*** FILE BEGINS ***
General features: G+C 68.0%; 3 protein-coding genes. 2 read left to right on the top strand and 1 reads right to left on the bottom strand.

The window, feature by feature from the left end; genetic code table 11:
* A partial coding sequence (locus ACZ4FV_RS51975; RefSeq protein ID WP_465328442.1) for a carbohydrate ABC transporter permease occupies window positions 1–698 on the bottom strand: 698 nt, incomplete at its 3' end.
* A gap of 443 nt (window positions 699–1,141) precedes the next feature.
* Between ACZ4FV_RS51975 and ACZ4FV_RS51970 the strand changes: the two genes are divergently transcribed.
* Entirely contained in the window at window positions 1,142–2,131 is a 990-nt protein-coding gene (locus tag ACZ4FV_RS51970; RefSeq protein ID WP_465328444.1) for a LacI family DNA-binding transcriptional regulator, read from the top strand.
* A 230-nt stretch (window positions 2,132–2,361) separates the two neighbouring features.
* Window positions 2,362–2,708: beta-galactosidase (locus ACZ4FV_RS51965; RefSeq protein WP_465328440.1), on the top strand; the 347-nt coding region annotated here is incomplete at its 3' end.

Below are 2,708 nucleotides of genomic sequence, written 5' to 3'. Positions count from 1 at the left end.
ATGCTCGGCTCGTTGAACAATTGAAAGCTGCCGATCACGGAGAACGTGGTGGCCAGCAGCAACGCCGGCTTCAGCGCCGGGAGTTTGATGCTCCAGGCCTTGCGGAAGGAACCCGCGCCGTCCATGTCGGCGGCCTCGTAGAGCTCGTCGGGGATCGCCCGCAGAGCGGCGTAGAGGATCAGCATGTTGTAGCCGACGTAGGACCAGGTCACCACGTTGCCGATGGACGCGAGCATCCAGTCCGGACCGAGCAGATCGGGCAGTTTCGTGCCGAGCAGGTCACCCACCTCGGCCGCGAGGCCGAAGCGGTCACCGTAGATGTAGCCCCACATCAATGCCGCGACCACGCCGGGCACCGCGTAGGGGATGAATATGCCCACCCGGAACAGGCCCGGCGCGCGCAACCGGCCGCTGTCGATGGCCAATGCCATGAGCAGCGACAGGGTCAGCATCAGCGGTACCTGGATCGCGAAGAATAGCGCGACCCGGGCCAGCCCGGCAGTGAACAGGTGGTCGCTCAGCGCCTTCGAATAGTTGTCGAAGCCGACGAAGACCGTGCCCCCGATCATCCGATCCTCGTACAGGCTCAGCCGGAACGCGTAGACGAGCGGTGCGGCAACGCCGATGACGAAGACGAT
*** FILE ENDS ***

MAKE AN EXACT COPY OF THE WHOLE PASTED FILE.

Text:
General features: G+C 68.0%; 3 protein-coding genes. 2 read left to right on the top strand and 1 reads right to left on the bottom strand.

The window, feature by feature from the left end; genetic code table 11:
* A partial coding sequence (locus ACZ4FV_RS51975; RefSeq protein ID WP_465328442.1) for a carbohydrate ABC transporter permease occupies window positions 1–698 on the bottom strand: 698 nt, incomplete at its 3' end.
* A gap of 443 nt (window positions 699–1,141) precedes the next feature.
* Between ACZ4FV_RS51975 and ACZ4FV_RS51970 the strand changes: the two genes are divergently transcribed.
* Entirely contained in the window at window positions 1,142–2,131 is a 990-nt protein-coding gene (locus tag ACZ4FV_RS51970; RefSeq protein ID WP_465328444.1) for a LacI family DNA-binding transcriptional regulator, read from the top strand.
* A 230-nt stretch (window positions 2,132–2,361) separates the two neighbouring features.
* Window positions 2,362–2,708: beta-galactosidase (locus ACZ4FV_RS51965; RefSeq protein WP_465328440.1), on the top strand; the 347-nt coding region annotated here is incomplete at its 3' end.

Below are 2,708 nucleotides of genomic sequence, written 5' to 3'. Positions count from 1 at the left end.
ATGCTCGGCTCGTTGAACAATTGAAAGCTGCCGATCACGGAGAACGTGGTGGCCAGCAGCAACGCCGGCTTCAGCGCCGGGAGTTTGATGCTCCAGGCCTTGCGGAAGGAACCCGCGCCGTCCATGTCGGCGGCCTCGTAGAGCTCGTCGGGGATCGCCCGCAGAGCGGCGTAGAGGATCAGCATGTTGTAGCCGACGTAGGACCAGGTCACCACGTTGCCGATGGACGCGAGCATCCAGTCCGGACCGAGCAGATCGGGCAGTTTCGTGCCGAGCAGGTCACCCACCTCGGCCGCGAGGCCGAAGCGGTCACCGTAGATGTAGCCCCACATCAATGCCGCGACCACGCCGGGCACCGCGTAGGGGATGAATATGCCCACCCGGAACAGGCCCGGCGCGCGCAACCGGCCGCTGTCGATGGCCAATGCCATGAGCAGCGACAGGGTCAGCATCAGCGGTACCTGGATCGCGAAGAATAGCGCGACCCGGGCCAGCCCGGCAGTGAACAGGTGGTCGCTCAGCGCCTTCGAATAGTTGTCGAAGCCGACGAAGACCGTGCCCCCGATCATCCGATCCTCGTACAGGCTCAGCCGGAACGCGTAGACGAGCGGTGCGGCAACGCCGATGACGAAGACGAT